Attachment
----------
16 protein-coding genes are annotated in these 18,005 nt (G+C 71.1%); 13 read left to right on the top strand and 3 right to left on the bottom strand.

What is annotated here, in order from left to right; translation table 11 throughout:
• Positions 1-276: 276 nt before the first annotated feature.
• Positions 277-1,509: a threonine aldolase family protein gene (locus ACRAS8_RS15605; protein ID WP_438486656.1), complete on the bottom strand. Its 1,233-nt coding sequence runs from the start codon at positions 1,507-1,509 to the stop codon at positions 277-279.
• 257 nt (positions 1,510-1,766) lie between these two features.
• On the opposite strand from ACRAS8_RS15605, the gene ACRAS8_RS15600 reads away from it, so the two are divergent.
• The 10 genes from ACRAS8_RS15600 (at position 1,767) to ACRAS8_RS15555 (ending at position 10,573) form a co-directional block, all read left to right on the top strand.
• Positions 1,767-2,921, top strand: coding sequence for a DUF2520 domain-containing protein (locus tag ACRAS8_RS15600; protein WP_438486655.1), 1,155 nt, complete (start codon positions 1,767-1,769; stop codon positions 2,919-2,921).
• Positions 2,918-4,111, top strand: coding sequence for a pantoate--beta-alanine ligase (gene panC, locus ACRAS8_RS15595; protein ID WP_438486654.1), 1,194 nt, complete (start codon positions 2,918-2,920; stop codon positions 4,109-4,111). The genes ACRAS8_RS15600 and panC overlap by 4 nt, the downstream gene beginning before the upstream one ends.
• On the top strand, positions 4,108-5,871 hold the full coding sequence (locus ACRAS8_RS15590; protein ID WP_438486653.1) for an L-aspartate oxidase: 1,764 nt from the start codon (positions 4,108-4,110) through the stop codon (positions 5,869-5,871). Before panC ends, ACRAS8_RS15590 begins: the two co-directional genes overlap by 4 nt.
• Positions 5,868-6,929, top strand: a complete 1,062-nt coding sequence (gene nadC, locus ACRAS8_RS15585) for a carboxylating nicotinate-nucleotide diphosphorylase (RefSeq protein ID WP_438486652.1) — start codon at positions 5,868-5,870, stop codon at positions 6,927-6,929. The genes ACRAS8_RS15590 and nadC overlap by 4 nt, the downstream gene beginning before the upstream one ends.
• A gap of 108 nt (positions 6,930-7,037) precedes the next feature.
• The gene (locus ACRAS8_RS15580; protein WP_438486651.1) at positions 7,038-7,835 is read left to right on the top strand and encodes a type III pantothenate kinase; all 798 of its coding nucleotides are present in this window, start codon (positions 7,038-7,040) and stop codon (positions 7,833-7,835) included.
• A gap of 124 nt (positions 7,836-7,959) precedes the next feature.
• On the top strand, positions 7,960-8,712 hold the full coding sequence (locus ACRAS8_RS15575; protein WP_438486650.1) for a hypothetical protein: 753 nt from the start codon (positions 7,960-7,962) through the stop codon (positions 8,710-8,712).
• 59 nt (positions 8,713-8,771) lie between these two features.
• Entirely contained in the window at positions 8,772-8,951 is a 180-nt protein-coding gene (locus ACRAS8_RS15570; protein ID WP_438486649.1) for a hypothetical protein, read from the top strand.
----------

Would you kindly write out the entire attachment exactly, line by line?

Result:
16 protein-coding genes are annotated in these 18,005 nt (G+C 71.1%); 13 read left to right on the top strand and 3 right to left on the bottom strand.

What is annotated here, in order from left to right; translation table 11 throughout:
• Positions 1-276: 276 nt before the first annotated feature.
• Positions 277-1,509: a threonine aldolase family protein gene (locus ACRAS8_RS15605; protein ID WP_438486656.1), complete on the bottom strand. Its 1,233-nt coding sequence runs from the start codon at positions 1,507-1,509 to the stop codon at positions 277-279.
• 257 nt (positions 1,510-1,766) lie between these two features.
• On the opposite strand from ACRAS8_RS15605, the gene ACRAS8_RS15600 reads away from it, so the two are divergent.
• The 10 genes from ACRAS8_RS15600 (at position 1,767) to ACRAS8_RS15555 (ending at position 10,573) form a co-directional block, all read left to right on the top strand.
• Positions 1,767-2,921, top strand: coding sequence for a DUF2520 domain-containing protein (locus tag ACRAS8_RS15600; protein WP_438486655.1), 1,155 nt, complete (start codon positions 1,767-1,769; stop codon positions 2,919-2,921).
• Positions 2,918-4,111, top strand: coding sequence for a pantoate--beta-alanine ligase (gene panC, locus ACRAS8_RS15595; protein ID WP_438486654.1), 1,194 nt, complete (start codon positions 2,918-2,920; stop codon positions 4,109-4,111). The genes ACRAS8_RS15600 and panC overlap by 4 nt, the downstream gene beginning before the upstream one ends.
• On the top strand, positions 4,108-5,871 hold the full coding sequence (locus ACRAS8_RS15590; protein ID WP_438486653.1) for an L-aspartate oxidase: 1,764 nt from the start codon (positions 4,108-4,110) through the stop codon (positions 5,869-5,871). Before panC ends, ACRAS8_RS15590 begins: the two co-directional genes overlap by 4 nt.
• Positions 5,868-6,929, top strand: a complete 1,062-nt coding sequence (gene nadC, locus ACRAS8_RS15585) for a carboxylating nicotinate-nucleotide diphosphorylase (RefSeq protein ID WP_438486652.1) — start codon at positions 5,868-5,870, stop codon at positions 6,927-6,929. The genes ACRAS8_RS15590 and nadC overlap by 4 nt, the downstream gene beginning before the upstream one ends.
• A gap of 108 nt (positions 6,930-7,037) precedes the next feature.
• The gene (locus ACRAS8_RS15580; protein WP_438486651.1) at positions 7,038-7,835 is read left to right on the top strand and encodes a type III pantothenate kinase; all 798 of its coding nucleotides are present in this window, start codon (positions 7,038-7,040) and stop codon (positions 7,833-7,835) included.
• A gap of 124 nt (positions 7,836-7,959) precedes the next feature.
• On the top strand, positions 7,960-8,712 hold the full coding sequence (locus ACRAS8_RS15575; protein WP_438486650.1) for a hypothetical protein: 753 nt from the start codon (positions 7,960-7,962) through the stop codon (positions 8,710-8,712).
• 59 nt (positions 8,713-8,771) lie between these two features.
• Entirely contained in the window at positions 8,772-8,951 is a 180-nt protein-coding gene (locus ACRAS8_RS15570; protein ID WP_438486649.1) for a hypothetical protein, read from the top strand.